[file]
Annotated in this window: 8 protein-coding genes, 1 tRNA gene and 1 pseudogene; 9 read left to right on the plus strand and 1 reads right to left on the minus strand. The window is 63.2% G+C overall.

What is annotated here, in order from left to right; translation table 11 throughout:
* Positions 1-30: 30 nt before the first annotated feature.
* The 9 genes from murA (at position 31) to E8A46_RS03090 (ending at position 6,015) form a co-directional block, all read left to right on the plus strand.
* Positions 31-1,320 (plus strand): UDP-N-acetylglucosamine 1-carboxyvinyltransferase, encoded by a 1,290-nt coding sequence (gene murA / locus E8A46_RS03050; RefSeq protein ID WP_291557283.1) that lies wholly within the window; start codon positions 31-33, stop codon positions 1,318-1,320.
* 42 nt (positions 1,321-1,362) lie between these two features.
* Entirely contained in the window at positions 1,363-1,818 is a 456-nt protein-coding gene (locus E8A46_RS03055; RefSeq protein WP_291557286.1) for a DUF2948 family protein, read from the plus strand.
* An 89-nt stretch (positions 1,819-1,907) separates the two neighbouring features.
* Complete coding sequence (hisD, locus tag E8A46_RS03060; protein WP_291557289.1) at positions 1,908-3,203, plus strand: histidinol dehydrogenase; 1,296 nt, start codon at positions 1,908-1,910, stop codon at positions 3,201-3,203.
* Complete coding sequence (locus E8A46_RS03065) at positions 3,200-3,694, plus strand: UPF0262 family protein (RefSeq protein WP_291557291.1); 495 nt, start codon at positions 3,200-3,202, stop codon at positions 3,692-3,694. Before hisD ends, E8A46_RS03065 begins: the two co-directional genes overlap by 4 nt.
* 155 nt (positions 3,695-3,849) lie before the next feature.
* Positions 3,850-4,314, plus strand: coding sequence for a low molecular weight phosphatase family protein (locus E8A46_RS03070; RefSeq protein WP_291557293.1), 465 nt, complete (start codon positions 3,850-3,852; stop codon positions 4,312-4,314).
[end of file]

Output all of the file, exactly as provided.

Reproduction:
Annotated in this window: 8 protein-coding genes, 1 tRNA gene and 1 pseudogene; 9 read left to right on the plus strand and 1 reads right to left on the minus strand. The window is 63.2% G+C overall.

What is annotated here, in order from left to right; translation table 11 throughout:
* Positions 1-30: 30 nt before the first annotated feature.
* The 9 genes from murA (at position 31) to E8A46_RS03090 (ending at position 6,015) form a co-directional block, all read left to right on the plus strand.
* Positions 31-1,320 (plus strand): UDP-N-acetylglucosamine 1-carboxyvinyltransferase, encoded by a 1,290-nt coding sequence (gene murA / locus E8A46_RS03050; RefSeq protein ID WP_291557283.1) that lies wholly within the window; start codon positions 31-33, stop codon positions 1,318-1,320.
* 42 nt (positions 1,321-1,362) lie between these two features.
* Entirely contained in the window at positions 1,363-1,818 is a 456-nt protein-coding gene (locus E8A46_RS03055; RefSeq protein WP_291557286.1) for a DUF2948 family protein, read from the plus strand.
* An 89-nt stretch (positions 1,819-1,907) separates the two neighbouring features.
* Complete coding sequence (hisD, locus tag E8A46_RS03060; protein WP_291557289.1) at positions 1,908-3,203, plus strand: histidinol dehydrogenase; 1,296 nt, start codon at positions 1,908-1,910, stop codon at positions 3,201-3,203.
* Complete coding sequence (locus E8A46_RS03065) at positions 3,200-3,694, plus strand: UPF0262 family protein (RefSeq protein WP_291557291.1); 495 nt, start codon at positions 3,200-3,202, stop codon at positions 3,692-3,694. Before hisD ends, E8A46_RS03065 begins: the two co-directional genes overlap by 4 nt.
* 155 nt (positions 3,695-3,849) lie before the next feature.
* Positions 3,850-4,314, plus strand: coding sequence for a low molecular weight phosphatase family protein (locus E8A46_RS03070; RefSeq protein WP_291557293.1), 465 nt, complete (start codon positions 3,850-3,852; stop codon positions 4,312-4,314).